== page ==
16 “School Function” “School function” means a school- sponsored extra-curricular event or activity “School function” means a school- sponsored extra-curricular event or activity 16

17 “Sexual Orientation” and “Gender” DASA defines “sexual orientation” as actual or perceived heterosexuality, homosexuality or bisexuality DASA defines “sexual orientation” as actual or perceived heterosexuality, homosexuality or bisexuality “Gender” is defined as actual or perceived sex and shall include a person’s gender identity or expression “Gender” is defined as actual or perceived sex and shall include a person’s gender identity or expression 17

18 Immunity From Civil Liability Any person with reasonable cause to suspect a student has been subjected to discrimination or harassment by an employee or student on school grounds or at a school function and who in good faith reports such incident or participates in any formal or informal proceedings shall have immunity from civil liability Any person with reasonable cause to suspect a student has been subjected to discrimination or harassment by an employee or student on school grounds or at a school function and who in good faith reports such incident or participates in any formal or informal proceedings shall have immunity from civil liability 18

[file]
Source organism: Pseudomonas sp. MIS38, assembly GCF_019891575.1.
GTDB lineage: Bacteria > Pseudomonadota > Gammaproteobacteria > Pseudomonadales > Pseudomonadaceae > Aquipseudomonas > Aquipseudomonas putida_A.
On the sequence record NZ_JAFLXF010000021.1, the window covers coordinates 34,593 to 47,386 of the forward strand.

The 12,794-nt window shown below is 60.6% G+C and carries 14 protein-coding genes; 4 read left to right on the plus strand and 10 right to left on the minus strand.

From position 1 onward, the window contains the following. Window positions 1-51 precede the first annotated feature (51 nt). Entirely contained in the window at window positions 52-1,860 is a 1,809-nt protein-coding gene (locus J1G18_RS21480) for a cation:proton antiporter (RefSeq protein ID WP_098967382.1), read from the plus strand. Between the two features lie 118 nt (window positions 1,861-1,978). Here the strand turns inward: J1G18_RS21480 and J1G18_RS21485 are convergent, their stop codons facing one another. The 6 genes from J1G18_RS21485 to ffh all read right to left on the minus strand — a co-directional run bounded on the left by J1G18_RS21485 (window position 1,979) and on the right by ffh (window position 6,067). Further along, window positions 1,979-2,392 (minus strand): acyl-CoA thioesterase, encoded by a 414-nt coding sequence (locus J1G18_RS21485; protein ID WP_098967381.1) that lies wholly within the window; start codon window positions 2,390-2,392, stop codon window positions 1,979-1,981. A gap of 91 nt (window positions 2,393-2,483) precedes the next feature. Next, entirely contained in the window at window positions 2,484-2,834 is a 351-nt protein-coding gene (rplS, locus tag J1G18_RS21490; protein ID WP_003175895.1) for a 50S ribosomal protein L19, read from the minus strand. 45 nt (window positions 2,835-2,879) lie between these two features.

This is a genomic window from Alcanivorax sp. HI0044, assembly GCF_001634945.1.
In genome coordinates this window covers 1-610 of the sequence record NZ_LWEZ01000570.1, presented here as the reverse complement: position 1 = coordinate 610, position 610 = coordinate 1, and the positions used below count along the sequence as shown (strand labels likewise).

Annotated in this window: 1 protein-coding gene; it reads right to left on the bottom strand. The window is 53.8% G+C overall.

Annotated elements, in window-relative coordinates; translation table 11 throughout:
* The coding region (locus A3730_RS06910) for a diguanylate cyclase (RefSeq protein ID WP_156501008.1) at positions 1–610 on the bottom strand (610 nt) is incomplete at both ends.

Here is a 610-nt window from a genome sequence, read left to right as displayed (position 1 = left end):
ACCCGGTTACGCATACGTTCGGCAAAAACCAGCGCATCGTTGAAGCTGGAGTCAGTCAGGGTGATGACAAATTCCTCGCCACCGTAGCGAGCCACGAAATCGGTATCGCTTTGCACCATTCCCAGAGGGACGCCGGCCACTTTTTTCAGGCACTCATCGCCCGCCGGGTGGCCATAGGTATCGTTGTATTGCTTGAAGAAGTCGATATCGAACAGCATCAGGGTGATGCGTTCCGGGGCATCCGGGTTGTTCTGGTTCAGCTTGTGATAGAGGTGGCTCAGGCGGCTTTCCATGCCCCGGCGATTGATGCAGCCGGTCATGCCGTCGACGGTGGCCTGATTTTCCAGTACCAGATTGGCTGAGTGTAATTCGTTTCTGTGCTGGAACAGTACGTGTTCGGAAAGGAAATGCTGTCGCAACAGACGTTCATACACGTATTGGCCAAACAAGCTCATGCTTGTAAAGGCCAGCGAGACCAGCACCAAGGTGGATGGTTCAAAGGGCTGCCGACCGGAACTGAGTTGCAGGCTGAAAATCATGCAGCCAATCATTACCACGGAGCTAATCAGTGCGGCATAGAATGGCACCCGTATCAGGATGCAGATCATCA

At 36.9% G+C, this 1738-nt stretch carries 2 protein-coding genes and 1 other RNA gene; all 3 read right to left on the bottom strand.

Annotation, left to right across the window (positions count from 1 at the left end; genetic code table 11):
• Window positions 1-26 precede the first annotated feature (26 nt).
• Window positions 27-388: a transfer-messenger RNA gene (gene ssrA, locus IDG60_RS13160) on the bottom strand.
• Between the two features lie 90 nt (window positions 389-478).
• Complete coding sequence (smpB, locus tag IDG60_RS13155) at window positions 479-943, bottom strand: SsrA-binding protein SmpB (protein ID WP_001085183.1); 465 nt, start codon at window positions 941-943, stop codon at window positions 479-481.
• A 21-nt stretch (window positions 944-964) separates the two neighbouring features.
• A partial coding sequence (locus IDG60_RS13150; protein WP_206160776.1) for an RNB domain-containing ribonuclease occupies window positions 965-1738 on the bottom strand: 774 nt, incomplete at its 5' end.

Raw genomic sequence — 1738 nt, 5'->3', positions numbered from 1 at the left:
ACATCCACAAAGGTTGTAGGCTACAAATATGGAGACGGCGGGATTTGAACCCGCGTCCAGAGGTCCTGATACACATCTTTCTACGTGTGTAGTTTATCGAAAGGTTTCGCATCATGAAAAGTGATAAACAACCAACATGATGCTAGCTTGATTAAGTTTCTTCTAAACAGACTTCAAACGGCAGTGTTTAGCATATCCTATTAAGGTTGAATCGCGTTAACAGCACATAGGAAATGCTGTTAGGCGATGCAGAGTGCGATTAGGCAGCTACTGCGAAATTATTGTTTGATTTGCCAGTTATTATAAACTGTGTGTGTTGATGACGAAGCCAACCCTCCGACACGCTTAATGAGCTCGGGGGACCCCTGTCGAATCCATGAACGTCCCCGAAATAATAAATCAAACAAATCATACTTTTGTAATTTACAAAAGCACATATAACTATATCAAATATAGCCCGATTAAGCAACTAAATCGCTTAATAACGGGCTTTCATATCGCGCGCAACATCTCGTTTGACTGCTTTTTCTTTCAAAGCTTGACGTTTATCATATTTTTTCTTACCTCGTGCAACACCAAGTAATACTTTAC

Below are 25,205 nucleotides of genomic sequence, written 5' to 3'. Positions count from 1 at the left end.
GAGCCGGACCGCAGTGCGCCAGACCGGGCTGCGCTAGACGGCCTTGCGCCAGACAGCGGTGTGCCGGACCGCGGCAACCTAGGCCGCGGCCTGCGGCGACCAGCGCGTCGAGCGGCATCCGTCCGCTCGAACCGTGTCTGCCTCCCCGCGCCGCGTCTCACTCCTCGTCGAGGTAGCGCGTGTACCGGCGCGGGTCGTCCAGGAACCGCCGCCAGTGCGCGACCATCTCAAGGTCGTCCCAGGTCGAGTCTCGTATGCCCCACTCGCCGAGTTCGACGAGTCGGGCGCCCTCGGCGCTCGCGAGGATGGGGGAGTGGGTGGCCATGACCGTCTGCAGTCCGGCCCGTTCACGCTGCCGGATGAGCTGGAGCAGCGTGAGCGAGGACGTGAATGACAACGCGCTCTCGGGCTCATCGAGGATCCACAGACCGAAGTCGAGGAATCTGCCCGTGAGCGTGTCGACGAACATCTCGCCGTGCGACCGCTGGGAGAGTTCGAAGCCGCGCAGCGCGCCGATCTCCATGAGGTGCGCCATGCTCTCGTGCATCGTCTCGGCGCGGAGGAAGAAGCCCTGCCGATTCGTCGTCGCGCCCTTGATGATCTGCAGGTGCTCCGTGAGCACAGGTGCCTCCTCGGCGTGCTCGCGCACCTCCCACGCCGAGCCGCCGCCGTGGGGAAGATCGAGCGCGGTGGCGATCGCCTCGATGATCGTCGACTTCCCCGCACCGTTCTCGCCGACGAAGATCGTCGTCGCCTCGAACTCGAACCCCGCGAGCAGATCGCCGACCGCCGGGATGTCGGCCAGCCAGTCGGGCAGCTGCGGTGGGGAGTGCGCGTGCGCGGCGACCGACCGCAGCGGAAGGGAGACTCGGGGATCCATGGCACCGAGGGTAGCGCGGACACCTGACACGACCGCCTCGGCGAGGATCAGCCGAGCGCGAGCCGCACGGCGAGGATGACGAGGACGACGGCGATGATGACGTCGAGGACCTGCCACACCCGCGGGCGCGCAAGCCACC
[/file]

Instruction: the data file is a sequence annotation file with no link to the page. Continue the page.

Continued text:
19 Bullying and the Law The issues involving bullying are complex and often intertwine with numerous anti- discrimination laws The issues involving bullying are complex and often intertwine with numerous anti- discrimination laws Title VI of the Civil Rights Act (prohibiting racial discrimination) Title VI of the Civil Rights Act (prohibiting racial discrimination) Title IX of the Elementary and Secondary Education Act (prohibiting sexual harassment) Title IX of the Elementary and Secondary Education Act (prohibiting sexual harassment) 19